The Reopening of the Tennessee River.—1863
THE very last order General Rosecrans gave to the engineer-in-chief was to make a thorough reconnoissance of the south bank opposite the west side of Moccasin Point. General Smith carried out his instructions on October 19. He found an opening low in the ridge bordering the river, through which a small creek discharged into it, with Brown's Ferry at its mouth. This opening, or gorge, offered a way for landing parties to gain by a rush the first heights rising from 250 to 300 feet to the right and left of it and commanding the narrow valley between them and Lookout Mountain, and the roads running through it towards the town from a lower ferry. From that position the communications of the enemy up the Lookout Valley and over Raccoon Mountain could also be threatened. It was discovered further that the ridge was occupied by only a thin chain of pickets, which it seemed quite practicable to surprise. General Smith was so well satisfied with the feasibility of the proposed lodgement that he immediately matured plans for effecting it without delay. He submitted it to General Thomas, as the new army commander, who laid it, with his approval, before General Grant upon his arrival. The very next morning, the two generals were conducted to the ground by General Smith, who explained the topography and his proposed coup de main. He convinced them of the soundness of his plan, and they authorized him on the spot to proceed with the necessary preparations.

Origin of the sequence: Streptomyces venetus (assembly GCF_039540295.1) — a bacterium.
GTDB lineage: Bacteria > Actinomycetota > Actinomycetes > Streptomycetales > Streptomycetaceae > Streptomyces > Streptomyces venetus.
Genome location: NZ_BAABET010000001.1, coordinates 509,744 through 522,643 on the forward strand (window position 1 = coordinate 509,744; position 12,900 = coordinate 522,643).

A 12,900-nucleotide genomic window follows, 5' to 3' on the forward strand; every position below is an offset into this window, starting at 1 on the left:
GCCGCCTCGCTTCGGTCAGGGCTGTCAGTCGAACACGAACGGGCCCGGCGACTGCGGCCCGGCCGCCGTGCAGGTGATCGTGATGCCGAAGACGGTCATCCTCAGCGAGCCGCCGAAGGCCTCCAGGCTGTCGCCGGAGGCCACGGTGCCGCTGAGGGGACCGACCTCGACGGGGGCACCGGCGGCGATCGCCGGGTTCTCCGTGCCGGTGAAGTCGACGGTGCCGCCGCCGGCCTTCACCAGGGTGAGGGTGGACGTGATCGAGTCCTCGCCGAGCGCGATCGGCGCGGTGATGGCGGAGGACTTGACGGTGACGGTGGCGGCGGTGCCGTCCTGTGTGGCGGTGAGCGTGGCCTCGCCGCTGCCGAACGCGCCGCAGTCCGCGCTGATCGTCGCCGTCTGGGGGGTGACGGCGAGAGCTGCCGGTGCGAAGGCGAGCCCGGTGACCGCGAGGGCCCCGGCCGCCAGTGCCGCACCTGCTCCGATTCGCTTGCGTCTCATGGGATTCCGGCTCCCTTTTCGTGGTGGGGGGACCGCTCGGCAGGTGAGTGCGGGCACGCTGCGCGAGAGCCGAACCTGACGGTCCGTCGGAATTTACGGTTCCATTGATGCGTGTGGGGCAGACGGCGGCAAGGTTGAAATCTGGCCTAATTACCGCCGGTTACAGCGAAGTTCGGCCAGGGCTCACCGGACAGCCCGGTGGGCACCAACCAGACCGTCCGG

General Smith was assigned to the command of the expedition to be formed for his purposes. The brigades of